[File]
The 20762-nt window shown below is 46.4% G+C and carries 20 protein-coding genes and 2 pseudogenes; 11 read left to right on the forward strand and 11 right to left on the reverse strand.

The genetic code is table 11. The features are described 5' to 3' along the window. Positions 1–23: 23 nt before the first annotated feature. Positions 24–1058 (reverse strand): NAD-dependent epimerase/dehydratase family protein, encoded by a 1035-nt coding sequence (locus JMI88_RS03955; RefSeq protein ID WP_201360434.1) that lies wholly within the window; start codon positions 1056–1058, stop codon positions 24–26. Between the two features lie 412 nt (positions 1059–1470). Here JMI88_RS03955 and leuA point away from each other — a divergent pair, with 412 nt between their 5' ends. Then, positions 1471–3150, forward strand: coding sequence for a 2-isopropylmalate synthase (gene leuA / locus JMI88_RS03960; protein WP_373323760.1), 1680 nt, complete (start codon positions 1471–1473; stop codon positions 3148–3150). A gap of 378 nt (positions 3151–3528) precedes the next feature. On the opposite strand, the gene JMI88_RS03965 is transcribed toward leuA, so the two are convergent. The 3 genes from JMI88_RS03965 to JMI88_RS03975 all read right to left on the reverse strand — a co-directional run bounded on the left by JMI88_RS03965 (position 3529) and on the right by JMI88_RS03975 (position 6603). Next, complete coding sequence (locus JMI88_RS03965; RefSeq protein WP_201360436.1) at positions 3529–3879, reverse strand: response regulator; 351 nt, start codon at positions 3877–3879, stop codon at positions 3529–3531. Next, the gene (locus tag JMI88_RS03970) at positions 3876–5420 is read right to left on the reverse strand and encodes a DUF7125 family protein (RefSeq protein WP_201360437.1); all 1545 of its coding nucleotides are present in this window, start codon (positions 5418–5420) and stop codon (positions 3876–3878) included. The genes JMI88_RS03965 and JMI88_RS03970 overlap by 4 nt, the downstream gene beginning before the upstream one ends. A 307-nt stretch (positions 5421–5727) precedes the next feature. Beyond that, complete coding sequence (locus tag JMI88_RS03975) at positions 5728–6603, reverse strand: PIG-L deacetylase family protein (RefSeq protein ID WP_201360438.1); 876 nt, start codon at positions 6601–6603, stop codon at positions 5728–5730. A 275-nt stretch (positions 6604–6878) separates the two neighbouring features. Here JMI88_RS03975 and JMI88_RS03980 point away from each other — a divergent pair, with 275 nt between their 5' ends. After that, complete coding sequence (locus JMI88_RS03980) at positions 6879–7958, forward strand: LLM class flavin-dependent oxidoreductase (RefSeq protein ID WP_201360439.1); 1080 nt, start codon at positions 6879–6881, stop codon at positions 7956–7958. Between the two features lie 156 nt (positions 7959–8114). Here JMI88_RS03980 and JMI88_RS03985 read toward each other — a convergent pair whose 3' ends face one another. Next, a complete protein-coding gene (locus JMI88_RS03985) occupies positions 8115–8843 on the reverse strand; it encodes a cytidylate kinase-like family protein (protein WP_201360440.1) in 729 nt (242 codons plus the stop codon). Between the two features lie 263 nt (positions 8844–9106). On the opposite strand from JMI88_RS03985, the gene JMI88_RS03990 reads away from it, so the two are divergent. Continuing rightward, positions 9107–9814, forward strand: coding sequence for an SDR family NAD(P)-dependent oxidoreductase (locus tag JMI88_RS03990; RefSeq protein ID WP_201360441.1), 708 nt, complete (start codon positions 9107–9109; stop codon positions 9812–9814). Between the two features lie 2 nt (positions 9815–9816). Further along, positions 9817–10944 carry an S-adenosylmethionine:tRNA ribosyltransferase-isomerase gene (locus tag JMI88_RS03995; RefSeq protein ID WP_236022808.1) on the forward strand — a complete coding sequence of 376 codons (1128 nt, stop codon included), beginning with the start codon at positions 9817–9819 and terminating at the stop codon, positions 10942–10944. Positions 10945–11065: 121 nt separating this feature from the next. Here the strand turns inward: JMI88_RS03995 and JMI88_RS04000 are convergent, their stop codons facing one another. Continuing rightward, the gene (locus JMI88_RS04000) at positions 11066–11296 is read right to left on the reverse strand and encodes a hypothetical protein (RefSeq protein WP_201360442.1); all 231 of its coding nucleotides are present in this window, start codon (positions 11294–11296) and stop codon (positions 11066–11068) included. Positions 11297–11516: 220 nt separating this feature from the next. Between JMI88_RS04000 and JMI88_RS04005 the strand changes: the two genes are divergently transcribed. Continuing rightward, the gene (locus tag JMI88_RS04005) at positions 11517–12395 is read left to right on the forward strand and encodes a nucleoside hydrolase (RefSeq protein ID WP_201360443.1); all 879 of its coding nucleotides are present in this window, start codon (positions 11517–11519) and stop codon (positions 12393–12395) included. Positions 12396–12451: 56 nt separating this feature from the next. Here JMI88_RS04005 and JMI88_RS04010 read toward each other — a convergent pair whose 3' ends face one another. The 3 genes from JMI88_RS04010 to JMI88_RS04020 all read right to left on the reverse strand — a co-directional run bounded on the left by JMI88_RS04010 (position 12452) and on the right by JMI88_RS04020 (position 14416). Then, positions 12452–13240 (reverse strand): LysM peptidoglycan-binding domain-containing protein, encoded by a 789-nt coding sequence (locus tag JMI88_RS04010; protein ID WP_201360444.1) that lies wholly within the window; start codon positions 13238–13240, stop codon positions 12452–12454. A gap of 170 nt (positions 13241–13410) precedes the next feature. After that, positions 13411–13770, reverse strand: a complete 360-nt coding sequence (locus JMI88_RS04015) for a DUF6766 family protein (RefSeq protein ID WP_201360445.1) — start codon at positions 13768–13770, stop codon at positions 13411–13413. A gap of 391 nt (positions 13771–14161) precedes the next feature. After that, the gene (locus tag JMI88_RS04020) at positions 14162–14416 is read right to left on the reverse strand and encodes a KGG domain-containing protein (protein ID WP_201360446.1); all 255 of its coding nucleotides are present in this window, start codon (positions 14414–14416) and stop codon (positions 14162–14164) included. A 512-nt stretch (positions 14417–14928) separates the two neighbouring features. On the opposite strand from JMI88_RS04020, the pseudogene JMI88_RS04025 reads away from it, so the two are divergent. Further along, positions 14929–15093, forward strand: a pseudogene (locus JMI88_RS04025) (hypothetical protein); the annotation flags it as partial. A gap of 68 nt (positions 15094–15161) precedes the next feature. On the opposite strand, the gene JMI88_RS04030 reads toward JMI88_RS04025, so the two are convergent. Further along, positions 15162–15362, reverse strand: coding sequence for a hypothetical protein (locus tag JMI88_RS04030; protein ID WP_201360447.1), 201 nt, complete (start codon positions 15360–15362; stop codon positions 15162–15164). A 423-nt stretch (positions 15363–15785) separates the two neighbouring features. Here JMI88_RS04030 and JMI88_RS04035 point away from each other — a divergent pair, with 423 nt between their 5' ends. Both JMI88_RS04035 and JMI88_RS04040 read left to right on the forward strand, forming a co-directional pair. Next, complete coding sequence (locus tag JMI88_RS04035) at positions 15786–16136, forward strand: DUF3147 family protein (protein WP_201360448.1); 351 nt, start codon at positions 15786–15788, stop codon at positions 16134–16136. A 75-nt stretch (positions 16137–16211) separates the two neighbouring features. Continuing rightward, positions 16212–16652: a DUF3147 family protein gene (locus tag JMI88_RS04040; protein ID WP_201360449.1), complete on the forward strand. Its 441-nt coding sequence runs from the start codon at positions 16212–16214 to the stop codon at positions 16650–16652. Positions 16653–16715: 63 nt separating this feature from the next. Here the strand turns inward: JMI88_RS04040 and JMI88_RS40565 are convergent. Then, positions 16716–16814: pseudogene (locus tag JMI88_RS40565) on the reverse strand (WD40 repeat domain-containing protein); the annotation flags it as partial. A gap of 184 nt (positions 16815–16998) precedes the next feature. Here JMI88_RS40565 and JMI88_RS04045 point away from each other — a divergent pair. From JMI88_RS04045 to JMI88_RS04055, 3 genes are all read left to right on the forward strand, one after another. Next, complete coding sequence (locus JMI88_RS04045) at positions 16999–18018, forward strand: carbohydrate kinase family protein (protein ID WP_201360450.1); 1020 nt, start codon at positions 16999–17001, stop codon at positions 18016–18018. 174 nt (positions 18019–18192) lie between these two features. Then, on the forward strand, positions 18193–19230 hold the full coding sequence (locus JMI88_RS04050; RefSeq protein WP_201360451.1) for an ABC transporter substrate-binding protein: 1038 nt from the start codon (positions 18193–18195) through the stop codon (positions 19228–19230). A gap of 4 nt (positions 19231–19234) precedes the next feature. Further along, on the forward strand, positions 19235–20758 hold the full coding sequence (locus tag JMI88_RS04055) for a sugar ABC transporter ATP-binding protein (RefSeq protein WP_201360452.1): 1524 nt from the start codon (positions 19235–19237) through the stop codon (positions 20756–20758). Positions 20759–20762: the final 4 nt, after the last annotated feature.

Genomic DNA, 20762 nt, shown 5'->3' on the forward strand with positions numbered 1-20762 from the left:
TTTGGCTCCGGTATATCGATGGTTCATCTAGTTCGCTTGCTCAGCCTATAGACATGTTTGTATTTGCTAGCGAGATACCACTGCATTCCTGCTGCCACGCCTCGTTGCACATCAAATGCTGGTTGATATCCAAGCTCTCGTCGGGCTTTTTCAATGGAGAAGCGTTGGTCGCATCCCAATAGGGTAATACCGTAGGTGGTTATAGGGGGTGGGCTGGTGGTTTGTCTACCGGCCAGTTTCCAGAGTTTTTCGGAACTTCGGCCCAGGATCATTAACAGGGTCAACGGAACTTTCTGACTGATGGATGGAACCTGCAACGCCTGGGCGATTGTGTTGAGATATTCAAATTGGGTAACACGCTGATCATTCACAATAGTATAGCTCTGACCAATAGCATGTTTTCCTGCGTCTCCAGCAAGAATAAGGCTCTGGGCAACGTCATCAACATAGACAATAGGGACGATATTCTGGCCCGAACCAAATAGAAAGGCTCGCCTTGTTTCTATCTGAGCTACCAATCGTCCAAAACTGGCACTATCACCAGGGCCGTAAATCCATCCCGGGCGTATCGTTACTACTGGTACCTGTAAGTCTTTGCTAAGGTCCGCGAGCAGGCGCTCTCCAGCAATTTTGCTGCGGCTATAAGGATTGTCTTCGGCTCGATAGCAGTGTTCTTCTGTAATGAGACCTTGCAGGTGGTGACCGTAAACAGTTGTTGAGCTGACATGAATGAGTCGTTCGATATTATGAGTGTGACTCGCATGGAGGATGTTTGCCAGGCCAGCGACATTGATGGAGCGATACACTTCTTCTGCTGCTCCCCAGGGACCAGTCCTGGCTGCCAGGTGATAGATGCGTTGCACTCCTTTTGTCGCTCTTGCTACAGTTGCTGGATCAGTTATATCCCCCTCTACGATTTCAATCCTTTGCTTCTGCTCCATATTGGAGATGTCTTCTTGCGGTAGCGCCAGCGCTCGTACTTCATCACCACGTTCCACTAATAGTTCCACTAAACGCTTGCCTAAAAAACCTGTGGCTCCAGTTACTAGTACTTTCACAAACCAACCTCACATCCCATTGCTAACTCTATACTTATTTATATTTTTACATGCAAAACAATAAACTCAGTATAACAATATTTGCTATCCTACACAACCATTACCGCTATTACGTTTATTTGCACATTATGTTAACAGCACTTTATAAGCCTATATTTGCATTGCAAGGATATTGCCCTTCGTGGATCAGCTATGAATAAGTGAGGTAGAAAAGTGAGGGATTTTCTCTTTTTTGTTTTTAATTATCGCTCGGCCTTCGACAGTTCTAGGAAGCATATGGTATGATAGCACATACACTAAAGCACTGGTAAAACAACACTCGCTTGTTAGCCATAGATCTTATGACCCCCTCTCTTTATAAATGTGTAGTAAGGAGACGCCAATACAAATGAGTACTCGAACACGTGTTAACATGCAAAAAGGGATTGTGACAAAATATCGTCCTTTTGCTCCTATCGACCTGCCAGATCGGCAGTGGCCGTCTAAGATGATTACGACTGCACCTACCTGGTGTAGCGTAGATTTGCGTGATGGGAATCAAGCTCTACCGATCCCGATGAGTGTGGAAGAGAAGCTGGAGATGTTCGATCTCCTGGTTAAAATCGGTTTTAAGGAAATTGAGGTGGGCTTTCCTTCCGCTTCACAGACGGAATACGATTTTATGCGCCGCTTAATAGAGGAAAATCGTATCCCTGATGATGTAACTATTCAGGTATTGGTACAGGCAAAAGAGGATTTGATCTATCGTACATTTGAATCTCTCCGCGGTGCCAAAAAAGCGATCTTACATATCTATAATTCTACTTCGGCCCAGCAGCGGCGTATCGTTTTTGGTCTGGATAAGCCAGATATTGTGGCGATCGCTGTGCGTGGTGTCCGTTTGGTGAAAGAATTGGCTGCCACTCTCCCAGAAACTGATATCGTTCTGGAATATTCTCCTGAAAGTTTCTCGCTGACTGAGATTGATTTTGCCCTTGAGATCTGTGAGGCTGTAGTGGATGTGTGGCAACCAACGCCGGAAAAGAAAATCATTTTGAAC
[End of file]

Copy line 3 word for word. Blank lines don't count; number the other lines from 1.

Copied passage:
Genomic DNA, 20762 nt, shown 5'->3' on the forward strand with positions numbered 1-20762 from the left: